*UPDATE: Chrysler has now agreed to recall a portion of the original 2.7 million-vehicle request put forth by the National Highway Traffic Safety Administration (NHTSA).
This week the nation’s third-largest automaker decided to recall its refusal regarding a federal request to yank 2.7 million fire-prone models. Chrysler inked a deal with the NHTSA to recall approximately 1.56 million of the original lot. These include:
- 1993-2004 Jeep Grand Cherokees
- 2002-2007 Jeep Libertys
It’s possible that Chrysler won’t fix the more than one million Jeeps not included in the new recall. Instead, the automaker is categorizing them under a “customer service action” that leaves it up to the owner to address the issue: fuel tanks that could burst into flames in rear-end collisions.
Why the NHTSA Got Fired Up
The government agency requested the recall after a long-term study determined these Jeeps are at risk for catching fire if they’re hit from behind; their fuel tanks are positioned behind the rear axle and, if punctured, could cause an explosion. According to the NHTSA, at least 51 people have died from these fiery collisions.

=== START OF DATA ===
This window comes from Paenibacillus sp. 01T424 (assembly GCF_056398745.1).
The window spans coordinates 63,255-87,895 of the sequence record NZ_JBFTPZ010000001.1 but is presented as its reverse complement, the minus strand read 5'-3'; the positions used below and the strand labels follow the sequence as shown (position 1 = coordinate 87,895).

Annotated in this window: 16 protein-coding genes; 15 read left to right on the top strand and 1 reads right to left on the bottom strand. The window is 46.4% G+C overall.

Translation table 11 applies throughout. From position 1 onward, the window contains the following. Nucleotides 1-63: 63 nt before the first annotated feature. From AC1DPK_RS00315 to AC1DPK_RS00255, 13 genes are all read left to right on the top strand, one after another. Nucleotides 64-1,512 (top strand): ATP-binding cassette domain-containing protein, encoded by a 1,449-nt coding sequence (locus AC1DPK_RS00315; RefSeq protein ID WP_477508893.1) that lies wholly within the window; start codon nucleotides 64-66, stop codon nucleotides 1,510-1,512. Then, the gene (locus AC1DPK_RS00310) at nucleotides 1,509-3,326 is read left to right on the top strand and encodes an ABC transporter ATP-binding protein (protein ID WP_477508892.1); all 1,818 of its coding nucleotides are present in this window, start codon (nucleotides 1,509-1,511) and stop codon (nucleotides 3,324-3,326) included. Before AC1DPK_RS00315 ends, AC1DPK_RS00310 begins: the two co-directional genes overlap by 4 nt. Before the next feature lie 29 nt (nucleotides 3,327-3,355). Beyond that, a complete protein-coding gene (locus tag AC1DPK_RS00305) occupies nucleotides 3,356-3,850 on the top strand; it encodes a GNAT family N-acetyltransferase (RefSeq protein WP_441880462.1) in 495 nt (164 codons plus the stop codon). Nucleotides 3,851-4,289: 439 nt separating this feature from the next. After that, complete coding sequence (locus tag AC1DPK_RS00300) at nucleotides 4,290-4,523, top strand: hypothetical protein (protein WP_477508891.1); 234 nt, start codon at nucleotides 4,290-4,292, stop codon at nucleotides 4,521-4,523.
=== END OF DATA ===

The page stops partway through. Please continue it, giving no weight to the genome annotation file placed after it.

Chrysler Eventually Complies, Well Kinda
Originally, Chrysler defied the National Highway Traffic Safety Administration’s (NHTSA) recall request, arguing that the agency “seems to be holding Chrysler Group to a new standard for fuel-tank integrity that does not exist now and did not exist when the Jeep vehicles were manufactured.”
Possibly to avoid a court order, the company has turned an about-face and agreed to install rear trailer hitches to help protect the gas tanks in the event of low-impact collisions. Grand Cherokees and Libertys that don’t have the hitches already will get them; those that have after-market hitches will get Chrysler-made replacements. Chrysler will foot the bill for the hitches.
Chrysler’s decision to work with the NHTSA wasn’t without compromises, though. The company has issued a white paper stating it doesn’t agree with the NHTSA’s assessment and listing all the reasons why, and has refused to call the recall a “recall,” instead referring to it as a “voluntary campaign.”
Determine if Your Jeep is a Fire Hazard
Do you or someone you know own one of the involved Grand Cherokees or Libertys? How has the recall affected you?